Abstract

On the North Slope of Alaska, ice roads provide a cost-effective means of oil and gas exploration with minimal impact to the underlying tundra. Their widespread use represents a challenge to water resource managers due to the water required to construct and maintain them - water that is typically extracted from the lakes that dot the landscape. Water balance and ecosystem impact must be considered in the state regulatory process that permits ice road construction. More importantly, these impacts must be considered by the community of North Slope stakeholders together to establish equitable plans to meet stakeholder objectives of economic development and environmental and cultural preservation.

Under a grant from the National Energies Technology Laboratory of the U.S. Department of Energy, the North Slope Decision Support System (NSDSS) is currently being developed for the stakeholder community to use in the ice road planning process. Development of the DSS is a collaborative effort of academic and industry personnel with significant stakeholder involvement from multiple agencies of local, state, and federal government, private energy companies, and non- governmental organizations.

The NSDSS consists of 1) a cyberinfrastructure (CI) composed of a network of federated databases - some created as part of the NSDSS project and some already established through other data collection and serving efforts, and 2) a GIS-based web portal (NSDSS.net) that contains both data exploration and publishing tools and environmental and ice road planning analysis tools. The CI contains GIS data, field observations, IPCC climate scenario based GCM outputs, and historical reanalysis products. Some of these data types are served through emerging technologies such as the Consoritum of Universites for the Advancement of Hydrologic Sciences, Inc (CUAHSI) Observations Data Model (ODM) system. Other data types, such as the GCM NetCDF-based data files, are served through service-oriented designs developed within this project. A central metadata catalog service provides system-wide search capabilities and seamless facilitation for pulling data from the various databases within the network. Users can add their own data to the CI through publishing services, accessible through the web portal.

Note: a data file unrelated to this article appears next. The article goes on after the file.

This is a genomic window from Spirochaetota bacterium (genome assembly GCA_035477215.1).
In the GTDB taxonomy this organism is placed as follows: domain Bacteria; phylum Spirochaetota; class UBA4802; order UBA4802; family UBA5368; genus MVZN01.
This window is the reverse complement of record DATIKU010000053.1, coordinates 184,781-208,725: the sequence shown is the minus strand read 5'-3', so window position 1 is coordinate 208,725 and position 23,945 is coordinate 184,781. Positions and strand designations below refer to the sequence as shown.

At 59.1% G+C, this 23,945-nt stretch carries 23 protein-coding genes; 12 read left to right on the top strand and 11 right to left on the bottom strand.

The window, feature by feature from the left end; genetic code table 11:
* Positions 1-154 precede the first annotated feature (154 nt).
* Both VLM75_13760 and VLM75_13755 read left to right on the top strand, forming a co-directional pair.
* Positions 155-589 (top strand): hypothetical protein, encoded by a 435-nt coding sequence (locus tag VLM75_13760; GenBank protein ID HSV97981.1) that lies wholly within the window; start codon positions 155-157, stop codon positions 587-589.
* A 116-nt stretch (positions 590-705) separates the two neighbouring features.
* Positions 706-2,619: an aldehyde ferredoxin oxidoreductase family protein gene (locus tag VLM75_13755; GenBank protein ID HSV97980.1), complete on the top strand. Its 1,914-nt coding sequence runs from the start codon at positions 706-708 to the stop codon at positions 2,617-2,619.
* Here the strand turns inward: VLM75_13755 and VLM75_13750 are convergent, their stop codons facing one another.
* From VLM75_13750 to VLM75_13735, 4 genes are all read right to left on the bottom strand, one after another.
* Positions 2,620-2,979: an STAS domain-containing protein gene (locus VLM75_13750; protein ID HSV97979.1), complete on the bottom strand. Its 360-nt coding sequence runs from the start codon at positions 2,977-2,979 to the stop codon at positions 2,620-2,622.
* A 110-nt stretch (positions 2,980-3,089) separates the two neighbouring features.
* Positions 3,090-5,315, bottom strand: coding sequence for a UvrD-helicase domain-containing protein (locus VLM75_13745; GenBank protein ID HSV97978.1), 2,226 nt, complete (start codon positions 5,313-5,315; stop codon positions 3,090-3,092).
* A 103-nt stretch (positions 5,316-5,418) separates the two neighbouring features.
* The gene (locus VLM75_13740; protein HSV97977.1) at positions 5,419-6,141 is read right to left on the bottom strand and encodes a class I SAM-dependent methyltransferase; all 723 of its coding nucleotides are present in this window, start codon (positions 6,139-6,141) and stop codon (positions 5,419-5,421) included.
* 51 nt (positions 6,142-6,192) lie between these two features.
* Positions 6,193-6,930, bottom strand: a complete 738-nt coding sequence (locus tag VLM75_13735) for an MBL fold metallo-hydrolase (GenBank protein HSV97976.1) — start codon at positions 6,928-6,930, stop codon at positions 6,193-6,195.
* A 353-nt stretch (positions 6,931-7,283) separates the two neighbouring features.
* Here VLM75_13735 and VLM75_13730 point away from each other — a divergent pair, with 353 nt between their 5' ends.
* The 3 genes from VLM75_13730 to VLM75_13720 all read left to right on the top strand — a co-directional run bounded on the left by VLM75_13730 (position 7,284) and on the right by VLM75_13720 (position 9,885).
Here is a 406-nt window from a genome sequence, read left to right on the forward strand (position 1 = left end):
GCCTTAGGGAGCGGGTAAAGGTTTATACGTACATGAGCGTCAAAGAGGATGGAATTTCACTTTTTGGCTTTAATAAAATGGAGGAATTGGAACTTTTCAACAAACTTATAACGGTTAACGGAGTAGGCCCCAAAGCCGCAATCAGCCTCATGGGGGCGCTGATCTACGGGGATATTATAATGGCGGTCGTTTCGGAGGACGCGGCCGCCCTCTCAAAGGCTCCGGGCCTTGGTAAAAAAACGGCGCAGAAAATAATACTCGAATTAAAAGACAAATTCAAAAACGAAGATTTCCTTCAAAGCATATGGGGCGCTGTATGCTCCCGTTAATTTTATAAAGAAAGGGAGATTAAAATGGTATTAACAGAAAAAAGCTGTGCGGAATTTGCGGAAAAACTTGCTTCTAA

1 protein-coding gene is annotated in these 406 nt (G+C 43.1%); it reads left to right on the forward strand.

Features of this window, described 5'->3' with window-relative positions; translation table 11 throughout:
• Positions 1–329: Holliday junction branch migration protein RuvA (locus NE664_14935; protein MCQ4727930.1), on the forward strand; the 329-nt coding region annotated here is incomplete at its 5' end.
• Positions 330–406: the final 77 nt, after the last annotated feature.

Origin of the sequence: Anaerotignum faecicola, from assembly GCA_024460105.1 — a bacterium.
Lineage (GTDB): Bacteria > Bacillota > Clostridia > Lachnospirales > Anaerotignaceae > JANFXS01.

The NSDSS technological solution is specifically designed to allow multiple stakeholders to review and reach consensus on ice road plans. Using the web portal, stakeholders such as oil and gas companies can create ice road plans specifying 1) the alignment of the road and how the road avoids endangered species habitats, sensitive tundra, and culturally significant regions, and 2) the lakes that will provide water for the construction process. Stakeholders can also use GCM-based weather forecasts to produce near- and long-term forecasts of the available water and post-extraction dissolved oxygen in the lakes; using this information, stakeholders can build understanding of the risk of insufficient water for ice road construction and the impact removing water will have on lake chemistry. Moreover, as the GCM-based forecasts stretch out for nearly a century, stakeholders can begin to understand how climate change is likely to impact the oil and gas exploration process in the future.

The end goal of the NSDSS is to help North Slope stakeholders build a common and informed understanding of the impact of ice roads on the North Slope and ultimately proceed with oil and gas exploration in a manner acceptable to all.

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